4. Process writing: All of these studies involved students in grades 1-5 in English/Language Arts classes. ‘In three studies, students in comprison conditions learned writing skills through worksheets/textbook activities. One study involved a writing comparison group who practiced writing texts related to themes in content area instruction.” The duration of process writing varies from 2-10 months. Process writing was carried out in a variety of settings including general education classrooms, resource room/pullout classrooms and special education classrooms.

“Despite these promising results, the overall findings must be tempered by the quality of studies (although study quality was not related to variability in effects),” the researchers write. “It is especially important that future writing intervention studies are true experiments that control for instructor effects, report reliability of outcome measures, and provide treatment fidelity data, as these were weaknesses in the studies reviewed here. Unfortunately, the weaknesses observed in this review are common in educational research.”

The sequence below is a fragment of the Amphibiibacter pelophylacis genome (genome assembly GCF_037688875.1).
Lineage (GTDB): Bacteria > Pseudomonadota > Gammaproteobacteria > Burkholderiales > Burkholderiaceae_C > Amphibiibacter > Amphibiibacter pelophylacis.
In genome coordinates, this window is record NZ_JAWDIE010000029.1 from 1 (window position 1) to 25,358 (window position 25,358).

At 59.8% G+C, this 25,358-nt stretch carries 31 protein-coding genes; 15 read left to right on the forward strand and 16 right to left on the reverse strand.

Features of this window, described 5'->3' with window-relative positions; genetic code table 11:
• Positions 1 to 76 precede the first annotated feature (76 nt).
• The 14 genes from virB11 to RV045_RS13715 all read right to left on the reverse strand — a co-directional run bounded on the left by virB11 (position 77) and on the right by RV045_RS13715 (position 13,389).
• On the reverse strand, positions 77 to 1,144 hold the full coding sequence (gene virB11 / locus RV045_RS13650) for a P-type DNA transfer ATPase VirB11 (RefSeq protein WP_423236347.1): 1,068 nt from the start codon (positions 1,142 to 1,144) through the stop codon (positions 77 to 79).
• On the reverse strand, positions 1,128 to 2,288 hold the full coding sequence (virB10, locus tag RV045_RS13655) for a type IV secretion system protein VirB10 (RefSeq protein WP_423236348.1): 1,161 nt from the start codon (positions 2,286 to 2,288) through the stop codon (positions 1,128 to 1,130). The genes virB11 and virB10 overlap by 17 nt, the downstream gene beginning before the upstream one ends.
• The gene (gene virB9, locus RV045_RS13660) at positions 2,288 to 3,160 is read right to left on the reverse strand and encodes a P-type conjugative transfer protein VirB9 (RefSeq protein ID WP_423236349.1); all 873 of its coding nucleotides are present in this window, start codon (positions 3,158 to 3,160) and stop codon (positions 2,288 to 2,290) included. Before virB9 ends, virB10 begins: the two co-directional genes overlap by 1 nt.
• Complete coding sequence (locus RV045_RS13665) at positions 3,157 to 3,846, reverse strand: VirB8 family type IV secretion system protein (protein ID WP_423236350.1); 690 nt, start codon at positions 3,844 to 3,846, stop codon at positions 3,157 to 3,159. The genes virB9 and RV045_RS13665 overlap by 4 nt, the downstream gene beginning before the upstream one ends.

Writing difficulties for students with LD

This study of writing interventions provides insights into the difficulties students with LD face when they attempt to write.

Students with LD have difficulties with both content generation and revision. When generating content, students with LD often approach writing as if it involves a single process. They compose each phrase and sentence in response to the one that precedes it, continuing the process until they’ve exhausted what they know, or have satisfied the teacher’s requirements. The result is text often lacks coherence, clarity and purpose.

When revising, students with LD tend to confuse revising and proofreading. They focus on spelling, grammar and mechanics rather than on refining meaning, coherence and the quality of writing.